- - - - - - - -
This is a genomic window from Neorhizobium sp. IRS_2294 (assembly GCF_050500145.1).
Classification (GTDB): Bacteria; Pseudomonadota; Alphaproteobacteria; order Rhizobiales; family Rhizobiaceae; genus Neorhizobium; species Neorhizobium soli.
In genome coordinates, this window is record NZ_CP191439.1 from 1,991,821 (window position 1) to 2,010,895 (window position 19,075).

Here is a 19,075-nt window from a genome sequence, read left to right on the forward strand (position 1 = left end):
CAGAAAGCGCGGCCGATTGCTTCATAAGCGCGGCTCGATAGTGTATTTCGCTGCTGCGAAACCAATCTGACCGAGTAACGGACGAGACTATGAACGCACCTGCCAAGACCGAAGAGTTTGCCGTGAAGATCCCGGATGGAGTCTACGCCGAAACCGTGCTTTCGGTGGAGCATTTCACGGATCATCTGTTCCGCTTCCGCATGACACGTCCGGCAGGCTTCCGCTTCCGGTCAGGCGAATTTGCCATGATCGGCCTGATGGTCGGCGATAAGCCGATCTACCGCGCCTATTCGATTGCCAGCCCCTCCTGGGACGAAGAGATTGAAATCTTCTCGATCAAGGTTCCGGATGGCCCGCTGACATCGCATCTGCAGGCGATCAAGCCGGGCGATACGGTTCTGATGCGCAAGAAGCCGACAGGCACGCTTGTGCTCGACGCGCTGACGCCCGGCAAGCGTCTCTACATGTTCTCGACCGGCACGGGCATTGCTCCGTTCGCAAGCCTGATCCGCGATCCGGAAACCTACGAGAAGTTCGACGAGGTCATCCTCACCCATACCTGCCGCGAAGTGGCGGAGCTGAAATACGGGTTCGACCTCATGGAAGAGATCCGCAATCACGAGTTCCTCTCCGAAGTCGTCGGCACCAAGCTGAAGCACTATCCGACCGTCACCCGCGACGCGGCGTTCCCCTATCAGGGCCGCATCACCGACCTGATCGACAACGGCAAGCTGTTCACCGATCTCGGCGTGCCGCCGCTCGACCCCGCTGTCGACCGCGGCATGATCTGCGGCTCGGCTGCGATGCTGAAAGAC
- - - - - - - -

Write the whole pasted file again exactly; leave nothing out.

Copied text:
This is a genomic window from Neorhizobium sp. IRS_2294 (assembly GCF_050500145.1).
Classification (GTDB): Bacteria; Pseudomonadota; Alphaproteobacteria; order Rhizobiales; family Rhizobiaceae; genus Neorhizobium; species Neorhizobium soli.
In genome coordinates, this window is record NZ_CP191439.1 from 1,991,821 (window position 1) to 2,010,895 (window position 19,075).

Here is a 19,075-nt window from a genome sequence, read left to right on the forward strand (position 1 = left end):
CAGAAAGCGCGGCCGATTGCTTCATAAGCGCGGCTCGATAGTGTATTTCGCTGCTGCGAAACCAATCTGACCGAGTAACGGACGAGACTATGAACGCACCTGCCAAGACCGAAGAGTTTGCCGTGAAGATCCCGGATGGAGTCTACGCCGAAACCGTGCTTTCGGTGGAGCATTTCACGGATCATCTGTTCCGCTTCCGCATGACACGTCCGGCAGGCTTCCGCTTCCGGTCAGGCGAATTTGCCATGATCGGCCTGATGGTCGGCGATAAGCCGATCTACCGCGCCTATTCGATTGCCAGCCCCTCCTGGGACGAAGAGATTGAAATCTTCTCGATCAAGGTTCCGGATGGCCCGCTGACATCGCATCTGCAGGCGATCAAGCCGGGCGATACGGTTCTGATGCGCAAGAAGCCGACAGGCACGCTTGTGCTCGACGCGCTGACGCCCGGCAAGCGTCTCTACATGTTCTCGACCGGCACGGGCATTGCTCCGTTCGCAAGCCTGATCCGCGATCCGGAAACCTACGAGAAGTTCGACGAGGTCATCCTCACCCATACCTGCCGCGAAGTGGCGGAGCTGAAATACGGGTTCGACCTCATGGAAGAGATCCGCAATCACGAGTTCCTCTCCGAAGTCGTCGGCACCAAGCTGAAGCACTATCCGACCGTCACCCGCGACGCGGCGTTCCCCTATCAGGGCCGCATCACCGACCTGATCGACAACGGCAAGCTGTTCACCGATCTCGGCGTGCCGCCGCTCGACCCCGCTGTCGACCGCGGCATGATCTGCGGCTCGGCTGCGATGCTGAAAGAC